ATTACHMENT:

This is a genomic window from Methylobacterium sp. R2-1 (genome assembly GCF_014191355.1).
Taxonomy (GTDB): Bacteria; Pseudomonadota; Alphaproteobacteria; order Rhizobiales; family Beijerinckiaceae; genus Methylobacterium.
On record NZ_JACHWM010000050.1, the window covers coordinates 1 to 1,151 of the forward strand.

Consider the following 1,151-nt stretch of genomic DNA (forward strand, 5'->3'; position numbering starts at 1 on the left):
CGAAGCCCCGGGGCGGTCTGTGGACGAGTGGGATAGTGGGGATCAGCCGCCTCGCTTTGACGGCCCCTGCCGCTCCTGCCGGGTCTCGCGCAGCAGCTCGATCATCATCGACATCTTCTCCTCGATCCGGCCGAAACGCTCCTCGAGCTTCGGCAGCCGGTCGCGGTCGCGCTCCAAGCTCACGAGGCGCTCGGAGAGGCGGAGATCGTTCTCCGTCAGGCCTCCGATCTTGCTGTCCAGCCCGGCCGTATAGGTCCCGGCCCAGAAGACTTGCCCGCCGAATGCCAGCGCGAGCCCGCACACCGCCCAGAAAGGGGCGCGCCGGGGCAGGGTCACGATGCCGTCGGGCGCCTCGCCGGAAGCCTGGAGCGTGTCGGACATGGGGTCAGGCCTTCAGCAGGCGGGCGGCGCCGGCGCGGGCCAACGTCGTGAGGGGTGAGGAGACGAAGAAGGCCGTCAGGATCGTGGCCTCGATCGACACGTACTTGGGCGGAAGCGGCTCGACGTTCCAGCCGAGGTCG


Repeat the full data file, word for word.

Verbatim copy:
This is a genomic window from Methylobacterium sp. R2-1 (genome assembly GCF_014191355.1).
Taxonomy (GTDB): Bacteria; Pseudomonadota; Alphaproteobacteria; order Rhizobiales; family Beijerinckiaceae; genus Methylobacterium.
On record NZ_JACHWM010000050.1, the window covers coordinates 1 to 1,151 of the forward strand.

Consider the following 1,151-nt stretch of genomic DNA (forward strand, 5'->3'; position numbering starts at 1 on the left):
CGAAGCCCCGGGGCGGTCTGTGGACGAGTGGGATAGTGGGGATCAGCCGCCTCGCTTTGACGGCCCCTGCCGCTCCTGCCGGGTCTCGCGCAGCAGCTCGATCATCATCGACATCTTCTCCTCGATCCGGCCGAAACGCTCCTCGAGCTTCGGCAGCCGGTCGCGGTCGCGCTCCAAGCTCACGAGGCGCTCGGAGAGGCGGAGATCGTTCTCCGTCAGGCCTCCGATCTTGCTGTCCAGCCCGGCCGTATAGGTCCCGGCCCAGAAGACTTGCCCGCCGAATGCCAGCGCGAGCCCGCACACCGCCCAGAAAGGGGCGCGCCGGGGCAGGGTCACGATGCCGTCGGGCGCCTCGCCGGAAGCCTGGAGCGTGTCGGACATGGGGTCAGGCCTTCAGCAGGCGGGCGGCGCCGGCGCGGGCCAACGTCGTGAGGGGTGAGGAGACGAAGAAGGCCGTCAGGATCGTGGCCTCGATCGACACGTACTTGGGCGGAAGCGGCTCGACGTTCCAGCCGAGGTCG